When Prince of Persia 2 came out and we saw that it was crap we said as much on the site. Ads for the game appeared right next to those news posts slamming it. Needless to say Ubi wasn’t very happy and Robert got some angry phone calls but our loyalty is to our readers not the people paying the bills.
We explained to Ubi that the reason our ads perform better than any other site out there is because our readers trust us and that means we have to admit when something we advertise doesn’t turn out as good as we hoped.
How great is that? How sensible is that? They regard ads as part of the content of their site and they vet products before they carry ads for them. If they then carry negative reviews, the games companies just have to suck it up. And why do these powerful organisations suck it up? They suck it up because ads on Penny Arcade out-perform ads on other sites. And why does that happen? Because Penny Arcade’s users trust what they see on the site. And they trust the ads precisely because the products are vetted and honestly reviewed.
Penny Arcade’s been around a long time and is a huge success. They really know what they’re doing. In that one post, Gabe and Tycho demonstrate far more commercial nous than many advertising people I’ve encountered.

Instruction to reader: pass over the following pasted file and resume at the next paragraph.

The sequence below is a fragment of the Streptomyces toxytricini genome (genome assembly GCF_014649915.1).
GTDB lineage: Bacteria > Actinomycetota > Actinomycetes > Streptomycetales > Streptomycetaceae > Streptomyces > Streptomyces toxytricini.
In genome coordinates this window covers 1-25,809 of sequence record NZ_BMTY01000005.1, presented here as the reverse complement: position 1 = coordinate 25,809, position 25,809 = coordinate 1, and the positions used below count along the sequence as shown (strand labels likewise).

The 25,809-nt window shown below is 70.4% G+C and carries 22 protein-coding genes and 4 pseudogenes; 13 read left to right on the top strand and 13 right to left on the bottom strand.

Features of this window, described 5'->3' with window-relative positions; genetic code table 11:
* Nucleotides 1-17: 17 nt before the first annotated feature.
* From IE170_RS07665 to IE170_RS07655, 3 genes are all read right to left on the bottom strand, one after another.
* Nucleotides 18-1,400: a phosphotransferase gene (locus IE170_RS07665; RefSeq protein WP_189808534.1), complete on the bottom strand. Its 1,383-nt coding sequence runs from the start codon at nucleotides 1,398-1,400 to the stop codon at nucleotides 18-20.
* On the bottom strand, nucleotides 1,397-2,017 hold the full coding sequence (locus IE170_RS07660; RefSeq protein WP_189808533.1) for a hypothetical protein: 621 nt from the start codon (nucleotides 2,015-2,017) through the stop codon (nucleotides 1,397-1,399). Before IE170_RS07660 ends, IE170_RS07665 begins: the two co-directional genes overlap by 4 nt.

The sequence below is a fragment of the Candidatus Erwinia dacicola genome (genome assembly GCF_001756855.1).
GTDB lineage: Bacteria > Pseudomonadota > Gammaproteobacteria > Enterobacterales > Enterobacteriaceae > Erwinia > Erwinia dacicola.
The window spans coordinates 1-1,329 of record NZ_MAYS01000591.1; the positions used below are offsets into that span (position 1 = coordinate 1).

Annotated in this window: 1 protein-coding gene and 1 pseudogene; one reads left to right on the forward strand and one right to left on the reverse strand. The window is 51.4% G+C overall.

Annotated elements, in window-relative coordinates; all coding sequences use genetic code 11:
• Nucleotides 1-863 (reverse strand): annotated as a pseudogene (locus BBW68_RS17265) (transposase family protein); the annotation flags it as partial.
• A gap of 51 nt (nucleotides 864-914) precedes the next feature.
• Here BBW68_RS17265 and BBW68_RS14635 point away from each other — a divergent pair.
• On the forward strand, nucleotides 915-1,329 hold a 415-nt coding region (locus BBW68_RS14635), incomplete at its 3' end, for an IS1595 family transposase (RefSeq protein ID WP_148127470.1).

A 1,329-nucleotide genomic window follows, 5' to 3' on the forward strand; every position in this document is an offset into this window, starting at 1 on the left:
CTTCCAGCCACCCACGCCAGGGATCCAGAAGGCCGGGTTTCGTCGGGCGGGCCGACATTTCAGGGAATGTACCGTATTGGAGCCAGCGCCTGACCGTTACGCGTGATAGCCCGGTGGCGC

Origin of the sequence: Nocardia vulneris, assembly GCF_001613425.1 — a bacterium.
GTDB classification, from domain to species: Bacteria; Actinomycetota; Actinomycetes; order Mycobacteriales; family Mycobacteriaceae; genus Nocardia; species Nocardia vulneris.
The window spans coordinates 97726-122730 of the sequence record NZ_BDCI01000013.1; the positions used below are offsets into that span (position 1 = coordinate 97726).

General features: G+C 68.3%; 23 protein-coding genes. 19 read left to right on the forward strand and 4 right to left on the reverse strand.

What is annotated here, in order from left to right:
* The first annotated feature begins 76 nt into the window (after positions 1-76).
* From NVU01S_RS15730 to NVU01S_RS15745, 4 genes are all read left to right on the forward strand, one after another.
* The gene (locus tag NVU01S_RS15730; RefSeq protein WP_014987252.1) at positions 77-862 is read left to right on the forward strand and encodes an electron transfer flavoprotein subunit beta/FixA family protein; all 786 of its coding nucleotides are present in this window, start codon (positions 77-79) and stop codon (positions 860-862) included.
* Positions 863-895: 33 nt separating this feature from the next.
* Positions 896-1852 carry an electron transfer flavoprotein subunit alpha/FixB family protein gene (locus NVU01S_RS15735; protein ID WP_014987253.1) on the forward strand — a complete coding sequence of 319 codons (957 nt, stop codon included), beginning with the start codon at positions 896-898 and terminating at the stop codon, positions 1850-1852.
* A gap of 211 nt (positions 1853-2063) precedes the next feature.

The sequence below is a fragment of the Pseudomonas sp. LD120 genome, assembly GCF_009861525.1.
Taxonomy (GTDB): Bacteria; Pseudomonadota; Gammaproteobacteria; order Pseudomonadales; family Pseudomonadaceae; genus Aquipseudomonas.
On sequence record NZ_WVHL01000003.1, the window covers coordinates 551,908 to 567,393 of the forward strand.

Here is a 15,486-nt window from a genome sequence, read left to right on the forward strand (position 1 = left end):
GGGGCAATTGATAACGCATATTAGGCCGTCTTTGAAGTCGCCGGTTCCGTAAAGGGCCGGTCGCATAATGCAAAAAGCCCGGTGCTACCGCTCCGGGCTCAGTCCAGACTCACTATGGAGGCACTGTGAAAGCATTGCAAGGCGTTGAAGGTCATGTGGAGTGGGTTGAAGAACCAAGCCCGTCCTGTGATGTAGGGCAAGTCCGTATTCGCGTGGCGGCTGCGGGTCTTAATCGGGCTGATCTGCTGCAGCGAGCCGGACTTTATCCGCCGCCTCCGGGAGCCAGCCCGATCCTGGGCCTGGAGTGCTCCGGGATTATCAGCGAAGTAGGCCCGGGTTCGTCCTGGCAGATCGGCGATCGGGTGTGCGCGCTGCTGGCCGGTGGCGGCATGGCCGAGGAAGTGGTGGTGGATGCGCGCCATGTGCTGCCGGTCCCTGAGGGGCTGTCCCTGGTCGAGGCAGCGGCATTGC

Imagine similar conversations at a newspaper: “You want a full-colour wraparound advertising your ‘crack cocaine for kids’ casino open day? You want it to look like it’s the real front page of our paper? You want to spend £200? No way, we’re a respectable family publication. Oh, you said £2,000. Hey, sure, no problem. We’ll throw in the editor’s mum posing nude with a donkey as well.”
Let’s focus on Gabe’s key phrase: “Our loyalty is to our readers not the people paying the bills.” Maybe if newspapers had the spine to adopt that attitude their sales wouldn’t be going down the toilet.